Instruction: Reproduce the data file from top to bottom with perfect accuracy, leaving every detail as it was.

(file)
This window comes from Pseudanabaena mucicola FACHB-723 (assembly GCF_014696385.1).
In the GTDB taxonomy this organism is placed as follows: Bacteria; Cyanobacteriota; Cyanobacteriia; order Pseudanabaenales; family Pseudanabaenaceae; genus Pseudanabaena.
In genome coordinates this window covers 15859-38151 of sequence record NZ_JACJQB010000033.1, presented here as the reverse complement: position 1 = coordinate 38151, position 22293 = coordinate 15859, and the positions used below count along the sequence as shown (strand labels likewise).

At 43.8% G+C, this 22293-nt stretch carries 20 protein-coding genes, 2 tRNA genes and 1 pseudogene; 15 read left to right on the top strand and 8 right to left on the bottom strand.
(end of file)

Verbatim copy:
This window comes from Pseudanabaena mucicola FACHB-723 (assembly GCF_014696385.1).
In the GTDB taxonomy this organism is placed as follows: Bacteria; Cyanobacteriota; Cyanobacteriia; order Pseudanabaenales; family Pseudanabaenaceae; genus Pseudanabaena.
In genome coordinates this window covers 15859-38151 of sequence record NZ_JACJQB010000033.1, presented here as the reverse complement: position 1 = coordinate 38151, position 22293 = coordinate 15859, and the positions used below count along the sequence as shown (strand labels likewise).

At 43.8% G+C, this 22293-nt stretch carries 20 protein-coding genes, 2 tRNA genes and 1 pseudogene; 15 read left to right on the top strand and 8 right to left on the bottom strand.